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Can a 400 Year Old Statute Disrupt Canadian Patent Law?

In Apotex Inc v Eli Lilly 2015 ONSC 5396, Dunphy J began his decision by asking, “[c]an a case brought under a nearly four hundred year old statute be considered ‘novel’?”[1] The statute Dunphy J is referring to is the Statute of Monopolies, 1624 (UK), 21 Jac 1, c 3, an historic English statute that prohibits all monopolies granted through letters patent.[2] Although this statute was enacted in seventeenth-century England, a functionally identical act was passed in Ontario.[3] These acts will be referred to collectively as the Monopolies Acts.

 

Whether the Monopolies Acts apply to patents in Canada remains a contentious issue. Patents, by definition, grant time-limited monopoly rights to inventors over the making, using, constructing, and selling of their inventions.[4] If the Monopolies Acts apply, parties who have been “hindered, grieved, disturbed, or disquieted” by these monopolies may claim treble damages and double costs.[5] However, the most recent examination of this matter in Apotex Inc v Eli Lilly has left the question of whether the Monopolies Acts apply unanswered.

 

Facts

 

The factual background of the Eli Lilly decision involves a patent obtained by the defendant, Eli Lilly, in 2001 for a new use of an existing drug over the treatment of ADHD. Eli Lilly began to exercise its patented monopoly in 2004 and sold the drug under the trade name “Strattera” at monopoly prices. Eli Lilly’s monopoly persisted until their patent was deemed void ab initio in 2010. During this time, however, Apotex developed their own generic version of the drug in 2008, which they were prohibited from selling due to Lilly’s patent. Apotex proceeded to bring an action, inter alia, for treble damages and double costs pursuant to the Monopolies Acts. In the current Notice of Motion under Rule 21.01(1) of the Rules of Civil Procedure, Eli Lilly sought to strike out the claims under the Monopolies Acts.

 

Eli Lilly argued that because patents are entirely the statutory creation of the Patent Act, any remedy or action must be found within that legislative scheme. This argument follows the maxim expressio unius,[6] which assumes that Parliament considered all subject matter for the statute and intended to exclude unmentioned items.[7] This parallels Canadian copyright law, which the Supreme Court of Canada held is also “a creature of statute and the rights and remedies it provides are exhaustive”.[8] Justice Dunphy ultimately held in Eli Lilly that the Patent Act “hardly looks like a complete code” and refused the motion to strike a cause of action under the Monopolies Acts.[9] However, the threshold for a Rule 21.01(1) motion is high and the decision was determined primarily on the lack of consensus within the law.[10] Whether or not the Monopolies Acts are held to apply in Canada will therefore be determined in the proceeding decisions.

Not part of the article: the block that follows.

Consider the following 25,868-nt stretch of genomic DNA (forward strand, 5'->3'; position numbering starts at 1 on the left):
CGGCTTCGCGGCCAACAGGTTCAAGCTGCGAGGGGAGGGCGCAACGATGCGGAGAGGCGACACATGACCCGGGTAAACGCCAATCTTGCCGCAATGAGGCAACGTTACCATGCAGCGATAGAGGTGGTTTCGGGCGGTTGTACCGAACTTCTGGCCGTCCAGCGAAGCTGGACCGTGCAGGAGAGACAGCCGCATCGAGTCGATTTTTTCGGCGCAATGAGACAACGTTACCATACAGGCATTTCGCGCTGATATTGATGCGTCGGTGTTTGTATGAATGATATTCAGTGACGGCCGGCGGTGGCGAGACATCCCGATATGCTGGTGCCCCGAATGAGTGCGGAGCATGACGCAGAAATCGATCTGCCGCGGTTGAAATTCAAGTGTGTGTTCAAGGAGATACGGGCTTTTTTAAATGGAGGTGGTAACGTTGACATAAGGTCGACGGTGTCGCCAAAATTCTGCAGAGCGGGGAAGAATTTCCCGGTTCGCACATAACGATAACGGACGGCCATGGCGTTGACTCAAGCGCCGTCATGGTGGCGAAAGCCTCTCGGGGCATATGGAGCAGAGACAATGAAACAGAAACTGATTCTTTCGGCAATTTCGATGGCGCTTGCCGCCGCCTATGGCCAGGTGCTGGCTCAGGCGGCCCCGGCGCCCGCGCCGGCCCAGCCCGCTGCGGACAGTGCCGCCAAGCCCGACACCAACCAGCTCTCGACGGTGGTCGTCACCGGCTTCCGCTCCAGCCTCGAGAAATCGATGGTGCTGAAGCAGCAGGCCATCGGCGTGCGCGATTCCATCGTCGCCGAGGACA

Commentary

 

To determine whether the Monopolies Acts apply to patents in Canada, it is necessary to analyze the Canadian Patent Act.[11] This is because patents are an entirely statutory creation in Canada.[12] This is clarified in Section 27(1) of the Patent Act, which states that patents shall only be approved if filed “in accordance with this Act.”[13] Parliament enacted the Patent Act for a specific policy purpose: to foster technological progress by incentivizing the disclosure of inventors’ ideas.[14] This is accomplished through the “patent bargain”, which the Supreme Court of Canada articulated in Teva Canada: “in return for a patent, the inventor discloses the invention so that society may benefit from it”.[15] Inventors applying for a patent are required under Section 10 of the Patent Act to disclose their invention to the public.[16] Once the inventor’s monopoly expires, society may benefit from access to the inventor’s ideas. In order for the “patent bargain” to be realized, inventors must be able to exercise their time-limited monopoly rights, despite prohibitions in other statutes. The Monopolies Acts, therefore, should likely not apply to patents under the Patent Act.

 

Even if the Monopolies Acts do not apply to valid patents in Canada, this does not necessarily mean that patentees are entirely safeguarded. This is because an interested party may apply at any time to invalidate an approved patent.[17] If successful, the patent will be deemed void ab initio, meaning the patentee never held monopoly rights over their invention.[18] Without statutory protection, any monopolistic exploitation of the invention could be considered unlawful under the Monopolies Acts. However, allowing the Monopolies Acts to apply in these situations would disrupt the balance achieved in the “patent bargain”. The reason an inventor applies for a patent is to enjoy the exclusive right to make, use, construct, and sell their invention. If an inventor knows that their patent may become void and subject to the Monopolies Acts, the risk of treble damages and double costs may be too large to justify exercising their monopoly. This would discourage inventors from patenting their inventions. As a consequence, inventors may choose to withhold their ideas from the public. It would therefore be contrary to the purpose of the Patent Act to allow the Monopolies Acts to apply to patents void ab initio.